~Hanging Hachiya persimmons to become hoshigaki, image found here~
Peeled persimmons, hanging by string...beautiful, don't you think?
Last weekend I posted a poem titled "Six Persimmons" by the poet Shin Yu Pai - and she left a kind comment on the post, saying: "..You are so lucky to have such delicious hoshigaki potential hanging from your tree branches."
I must confess - I had no idea what 'hoshigaki potential' referred to, much less 'delicious hoshigaki potential'...so of course I had to google it.
From the Slow Food USA website:
Hoshigaki are persimmons that are peeled and dried whole over a period of several weeks through a combination of hanging and delicate hand-massaging, until the sugars contained in the fruit form a delicate surface with a dusting that looks like frost. Unlike sliced dried fruit, which tend to be brittle and leathery, hoshigaki are succulently tender and moist, with concentrated persimmon flavor. The hoshi gaki method is traditional to Japan, and came to America with Japanese American farmers. Because they are so labor-intensive, hoshi gaki all but disappeared from commercial production.
To be eaten fresh, the Hachiya persimmon must be completely soft, otherwise it is unbearably astringent. For drying, however, the fruits are perfect when they are still firm like apples, which generally happens from the end of September to the middle of October. The riper they are, the more delicately they must be handled.
Making hoshigaki requires patience, careful monitoring, and a fair amount of dexterity. The process involves peeling the persimmon, and then hanging the fruit, several on a string or over a pole. After hanging the fruit for 3 to 7 days, the persimmon will form a skin that needs to be massaged in order to break up the hard inner pulp. The massage process goes on every 3 to 5 days for three to five weeks. By the end of this lengthy process, the sugars will come to the surface of the fruits, leaving a white bloom. The hoshi gaki are fully done when the pulp sets and you can no longer roll it.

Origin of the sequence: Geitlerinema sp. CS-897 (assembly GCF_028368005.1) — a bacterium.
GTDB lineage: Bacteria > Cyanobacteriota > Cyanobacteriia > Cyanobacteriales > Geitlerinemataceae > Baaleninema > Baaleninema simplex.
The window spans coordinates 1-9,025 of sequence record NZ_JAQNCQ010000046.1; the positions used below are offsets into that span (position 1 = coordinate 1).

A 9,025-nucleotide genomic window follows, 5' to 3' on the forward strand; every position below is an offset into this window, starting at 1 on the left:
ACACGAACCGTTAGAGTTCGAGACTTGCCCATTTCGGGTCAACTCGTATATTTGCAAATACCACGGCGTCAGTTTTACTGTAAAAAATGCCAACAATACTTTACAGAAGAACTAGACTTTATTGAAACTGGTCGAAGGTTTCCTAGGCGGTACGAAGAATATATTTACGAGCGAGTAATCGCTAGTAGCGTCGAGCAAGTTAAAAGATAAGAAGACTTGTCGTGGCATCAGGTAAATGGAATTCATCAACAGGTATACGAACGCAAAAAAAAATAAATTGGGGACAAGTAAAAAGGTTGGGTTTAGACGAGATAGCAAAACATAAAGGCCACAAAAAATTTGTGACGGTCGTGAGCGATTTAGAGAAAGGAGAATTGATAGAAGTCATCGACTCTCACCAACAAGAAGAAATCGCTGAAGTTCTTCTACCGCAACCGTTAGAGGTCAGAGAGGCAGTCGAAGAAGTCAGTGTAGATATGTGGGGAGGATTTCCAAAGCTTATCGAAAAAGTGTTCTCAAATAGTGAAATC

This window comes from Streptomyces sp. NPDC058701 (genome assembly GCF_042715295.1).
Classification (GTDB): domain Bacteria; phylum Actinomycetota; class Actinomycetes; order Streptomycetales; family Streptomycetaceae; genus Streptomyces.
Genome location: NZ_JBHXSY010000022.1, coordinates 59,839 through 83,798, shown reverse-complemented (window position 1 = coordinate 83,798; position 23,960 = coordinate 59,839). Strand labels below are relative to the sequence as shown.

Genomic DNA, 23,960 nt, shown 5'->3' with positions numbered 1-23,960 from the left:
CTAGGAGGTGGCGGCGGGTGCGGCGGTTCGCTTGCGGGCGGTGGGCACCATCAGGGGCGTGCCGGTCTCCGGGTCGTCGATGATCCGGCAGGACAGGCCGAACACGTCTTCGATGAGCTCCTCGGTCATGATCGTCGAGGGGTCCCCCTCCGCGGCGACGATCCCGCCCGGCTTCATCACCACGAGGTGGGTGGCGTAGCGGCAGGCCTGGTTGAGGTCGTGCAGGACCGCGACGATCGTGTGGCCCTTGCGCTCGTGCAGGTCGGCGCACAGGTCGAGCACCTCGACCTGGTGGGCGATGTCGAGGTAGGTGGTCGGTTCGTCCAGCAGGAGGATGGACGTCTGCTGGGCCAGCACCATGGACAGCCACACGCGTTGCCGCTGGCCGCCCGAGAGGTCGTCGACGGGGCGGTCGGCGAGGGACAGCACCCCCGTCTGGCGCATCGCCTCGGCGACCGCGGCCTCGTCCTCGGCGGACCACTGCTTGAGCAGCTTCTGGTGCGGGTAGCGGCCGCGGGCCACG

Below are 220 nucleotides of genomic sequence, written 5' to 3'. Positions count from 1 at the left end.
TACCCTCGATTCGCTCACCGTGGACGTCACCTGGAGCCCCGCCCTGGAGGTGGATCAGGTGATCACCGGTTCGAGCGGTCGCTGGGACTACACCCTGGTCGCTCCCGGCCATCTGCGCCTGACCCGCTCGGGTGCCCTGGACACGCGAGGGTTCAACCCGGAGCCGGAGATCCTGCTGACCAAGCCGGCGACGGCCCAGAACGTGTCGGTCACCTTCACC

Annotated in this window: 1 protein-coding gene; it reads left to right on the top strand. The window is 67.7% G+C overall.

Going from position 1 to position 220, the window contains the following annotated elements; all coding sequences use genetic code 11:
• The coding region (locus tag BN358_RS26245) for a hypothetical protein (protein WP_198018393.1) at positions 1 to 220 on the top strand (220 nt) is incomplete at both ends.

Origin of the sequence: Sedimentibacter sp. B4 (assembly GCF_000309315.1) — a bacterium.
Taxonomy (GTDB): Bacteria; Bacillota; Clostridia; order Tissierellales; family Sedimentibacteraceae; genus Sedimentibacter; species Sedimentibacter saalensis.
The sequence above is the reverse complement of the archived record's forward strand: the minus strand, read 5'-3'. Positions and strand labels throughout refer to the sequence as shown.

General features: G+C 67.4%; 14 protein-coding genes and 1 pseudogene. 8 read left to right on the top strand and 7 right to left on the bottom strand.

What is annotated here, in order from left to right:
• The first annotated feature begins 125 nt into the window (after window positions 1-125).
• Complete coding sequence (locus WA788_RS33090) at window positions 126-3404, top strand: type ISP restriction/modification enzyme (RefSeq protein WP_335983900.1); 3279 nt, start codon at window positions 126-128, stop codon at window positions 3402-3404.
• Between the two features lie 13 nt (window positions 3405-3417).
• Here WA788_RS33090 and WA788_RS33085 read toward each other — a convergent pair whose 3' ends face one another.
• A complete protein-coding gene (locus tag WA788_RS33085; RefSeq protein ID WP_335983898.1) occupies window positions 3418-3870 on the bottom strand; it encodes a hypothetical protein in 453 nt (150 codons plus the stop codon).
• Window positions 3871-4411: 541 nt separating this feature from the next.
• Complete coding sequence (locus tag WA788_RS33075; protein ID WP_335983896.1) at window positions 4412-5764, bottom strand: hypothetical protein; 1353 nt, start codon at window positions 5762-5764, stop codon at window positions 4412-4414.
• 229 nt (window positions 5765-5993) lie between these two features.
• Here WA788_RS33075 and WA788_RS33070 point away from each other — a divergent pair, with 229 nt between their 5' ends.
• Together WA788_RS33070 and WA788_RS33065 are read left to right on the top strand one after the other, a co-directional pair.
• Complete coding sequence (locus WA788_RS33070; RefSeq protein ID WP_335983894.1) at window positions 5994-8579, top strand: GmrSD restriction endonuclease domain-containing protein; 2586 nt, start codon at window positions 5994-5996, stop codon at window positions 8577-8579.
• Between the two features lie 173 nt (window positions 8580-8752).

Take a look at the drying persimmons over at Slow Food USA.
There is also a fascinating series of images - taking the fruit from the tree through the drying process - on the Otow Orchard website. Go to the bottom of the page, and you'll see the series of 25 images - it's a time-consuming and fascinating process. Their orchard looks just magical - they have a blog that is very much worth a visit.
I must confess that I'm fascinated by the thought of drying my persimmons. Next year, I think I'll definitely give it a try. I think my persimmon is Diospyros virginiana - the American or common persimmon - it is astringent (due to the tannins).
Suppose there is a bitter persimmon. By soaking it in a solution of lime or buckwheat chaff, or by exposing it to sunlight, we can make the persimmon sweet. There are not two persimmons, one bitter and the other sweet -- there is only the one. The bitter persimmon has not been sweetened with sugar; rather, the inherent bitterness of the persimmon has been drawn out and its inherent sweetness allowed to emerge. The catalyst, the intermediary that assisted the transformation, was the solution or the sunlight. T'ien-t'ai likened earthly desires to the bitter persimmon, enlightenment to the sweet persimmon, and the process whereby the sweetness was brought out to Buddhist practice.
I love how persimmons are often used to represent transformation in Buddhism - again, the painting 'Six Persimmons' often pops us - with the six persimmons representing different stages of enlightment.
~Annabelle Lee, chowing down on a persimmon~
This year I hadn't harvested the persimmons from my tree, I just enjoyed seeing them there, they're quite beautiful. I hadn't thought too much about eating them, or about making persimmon pudding or persimmon candy. The persimmons had just hung there, on the branches, through our unusually cold December and early January with several periods of extreme cold (or at least what seemed like extreme cold to this coastal South Carolinian...). They were frozen when I decided to try one last weekend - and I harvested the remaining two just in time, since a four-legged garden pest (the lovely and charming and fruit-loving Annabelle Lee) had already discovered that frozen persimmons were wonderfully sweet and had been harvesting them for the past week on her own (she's a very resourceful and determined English pointer). I cut them in two, and at the last minute decided to share and I gave the resourceful garden pest her last persimmon of the season - while I ate the other one. The flesh was beautiful, the sweetness amazing - and on a below-freezing morning, I feel in love with persimmons.
I can't wait until next season - nor can Annabelle.